In the tech world, this question is often framed in terms of “ecosystems” (as in the “Google/Chrome/Android ecosystem”) or platforms (as in the “Facebook platform”) but whatever you call it, the discussion turns on a crucial different concept: sunk cost.
That’s the money, time, mental energy and social friction you’ve already sunk into the stuff you own. Your spice rack’s sunk cost includes the money you spend on the rack, the time you spent buying fixings for it and the time you spent affixing it, the emotional toil of getting your family to agree on a spice rack, and the incredible feeling of dread that arises when you contemplate going through the whole operation again.
If you’ve already got a lot of sunk costs, the canny product strategy is to convince you that you can buy something that will help you organise your spices, rip all your CDs and put them on a mobile device, or keep your clothes organised.
But what a vendor really wants is to get you to sink cost into his platform, ecosystem, or what have you. To convince you to buy his wares, in order to increase the likelihood that you’ll go on doing so — because they match the decor, because you already have the adapters, and so on.
The vendor wants to impose a switching cost on you, to penalise you for disloyalty should you defect to another ecosystem/platform. The higher your switching costs, the worse the vendor can afford to treat you — rather than supplying the best goods at the best price, he can provide the best goods at the best price, plus the switching cost you’d have to pay if you went somewhere else. Or he can offer the best price, but offer goods whose manufacture — and quality — is cheaper by a sum of about the cost you’d have to pay for switching.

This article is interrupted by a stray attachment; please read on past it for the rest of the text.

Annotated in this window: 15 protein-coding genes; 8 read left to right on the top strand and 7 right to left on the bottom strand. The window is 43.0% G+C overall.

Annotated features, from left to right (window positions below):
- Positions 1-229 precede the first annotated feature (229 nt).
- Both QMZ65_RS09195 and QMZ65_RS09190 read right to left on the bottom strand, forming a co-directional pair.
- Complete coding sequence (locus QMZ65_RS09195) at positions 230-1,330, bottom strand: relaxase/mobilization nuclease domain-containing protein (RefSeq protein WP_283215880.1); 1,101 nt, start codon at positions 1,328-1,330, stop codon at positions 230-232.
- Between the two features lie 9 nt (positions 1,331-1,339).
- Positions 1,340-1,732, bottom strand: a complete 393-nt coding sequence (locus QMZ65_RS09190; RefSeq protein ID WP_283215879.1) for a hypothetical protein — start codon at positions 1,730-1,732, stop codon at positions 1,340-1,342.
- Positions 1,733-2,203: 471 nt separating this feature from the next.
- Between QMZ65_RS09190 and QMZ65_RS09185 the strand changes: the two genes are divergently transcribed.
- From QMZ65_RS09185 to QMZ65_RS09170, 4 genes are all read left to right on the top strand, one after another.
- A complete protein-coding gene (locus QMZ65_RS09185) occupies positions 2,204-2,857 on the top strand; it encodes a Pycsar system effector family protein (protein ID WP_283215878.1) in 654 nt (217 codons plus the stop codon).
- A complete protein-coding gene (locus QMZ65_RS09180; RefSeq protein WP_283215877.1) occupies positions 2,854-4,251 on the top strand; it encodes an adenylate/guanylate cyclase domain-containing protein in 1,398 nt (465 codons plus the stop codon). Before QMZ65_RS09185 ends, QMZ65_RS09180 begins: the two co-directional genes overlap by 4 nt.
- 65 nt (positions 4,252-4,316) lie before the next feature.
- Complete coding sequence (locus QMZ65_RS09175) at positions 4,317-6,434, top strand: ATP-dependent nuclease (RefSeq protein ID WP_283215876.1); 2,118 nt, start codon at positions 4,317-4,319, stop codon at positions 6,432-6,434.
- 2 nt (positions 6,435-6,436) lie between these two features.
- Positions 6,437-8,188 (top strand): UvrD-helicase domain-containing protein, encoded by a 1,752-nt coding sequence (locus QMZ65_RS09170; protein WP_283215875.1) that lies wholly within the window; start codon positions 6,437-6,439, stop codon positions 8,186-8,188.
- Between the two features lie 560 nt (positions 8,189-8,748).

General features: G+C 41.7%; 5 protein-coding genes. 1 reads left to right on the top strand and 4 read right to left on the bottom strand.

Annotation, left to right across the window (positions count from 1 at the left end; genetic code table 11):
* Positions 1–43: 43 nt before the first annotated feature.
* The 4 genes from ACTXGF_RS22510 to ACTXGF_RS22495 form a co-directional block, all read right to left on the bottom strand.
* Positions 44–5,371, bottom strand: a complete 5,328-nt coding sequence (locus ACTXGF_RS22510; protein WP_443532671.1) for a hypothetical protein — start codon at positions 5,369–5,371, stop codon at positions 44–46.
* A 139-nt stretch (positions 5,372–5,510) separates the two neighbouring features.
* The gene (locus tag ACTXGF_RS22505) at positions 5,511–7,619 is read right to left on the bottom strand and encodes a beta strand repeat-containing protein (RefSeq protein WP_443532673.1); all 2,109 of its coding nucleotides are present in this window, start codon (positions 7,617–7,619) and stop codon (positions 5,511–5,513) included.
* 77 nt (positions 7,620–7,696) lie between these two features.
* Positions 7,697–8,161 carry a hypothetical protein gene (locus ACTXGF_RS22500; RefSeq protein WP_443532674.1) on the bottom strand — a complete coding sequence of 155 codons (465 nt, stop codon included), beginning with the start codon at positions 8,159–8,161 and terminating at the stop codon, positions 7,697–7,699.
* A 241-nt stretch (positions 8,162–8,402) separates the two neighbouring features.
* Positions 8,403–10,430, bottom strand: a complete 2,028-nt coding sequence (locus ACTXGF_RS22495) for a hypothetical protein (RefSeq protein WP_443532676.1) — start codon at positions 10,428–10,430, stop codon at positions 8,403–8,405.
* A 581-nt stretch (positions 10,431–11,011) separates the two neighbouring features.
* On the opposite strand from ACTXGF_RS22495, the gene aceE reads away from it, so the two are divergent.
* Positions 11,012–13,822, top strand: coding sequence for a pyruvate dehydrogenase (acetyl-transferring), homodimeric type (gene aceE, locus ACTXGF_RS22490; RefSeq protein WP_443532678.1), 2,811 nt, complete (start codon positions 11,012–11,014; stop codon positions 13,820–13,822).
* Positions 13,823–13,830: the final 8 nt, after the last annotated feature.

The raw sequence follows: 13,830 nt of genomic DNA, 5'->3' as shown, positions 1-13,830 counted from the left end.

May 12, 2014
Stephen Shankland provides another exhibit in the patent-system-is-broken case:
Photographers are hooting derisively at a patent Amazon won in 2014 for a photography lighting technique that’s been in use for decades, a patent that’s helped undermine the credibility of the patent system.
Amazon’s patent 8,676,045, granted in March and titled “Studio Arrangement,” describes a particular configuration of the photography subject in the foreground and a brightly lit white screen behind, an approach that “blows out” the background to cleanly isolate the subject.
It’s a fine idea, but not a novel invention, argued David Hobby, a professional photographer since 1988 who runs the Strobist site that for years has been a popular source of advice on flash photography. He used the approach himself as a staff photographer on his first job decades ago for a business publication.
January 27, 2014
In the Boston Globe, Katherine C. Epstein makes a strong case for the origin of the military-industrial complex not being the era that President Eisenhower warned about, but actually in the run-up to the First World War:
The phrase [Eisenhower] popularized to describe the emerging system — the “military-industrial complex” — has since become a watchword, and Eisenhower’s account of its rise has struck most observers as accurate: It was a product of an immense war effort and the new attitudes spawned in the aftermath.
But what if Eisenhower — and others — had the origin story wrong? Although the military-industrial complex unquestionably became far larger and more deeply entrenched as a result of World War II and the Cold War, a closer reading of the history suggests that its essential dynamics were actually decades older. An armaments industry in close collaboration with the military — coping with global and national arms markets, sophisticated technology, intense geopolitical rivalries, and a government prone to expand its power in the name of national security — had its roots in the way geopolitics, industrialization, and globalization collided at the turn of the 20th century. And one key innovation that helped to tip the United States over into the national security regime that we recognize today was, of all things, the torpedo.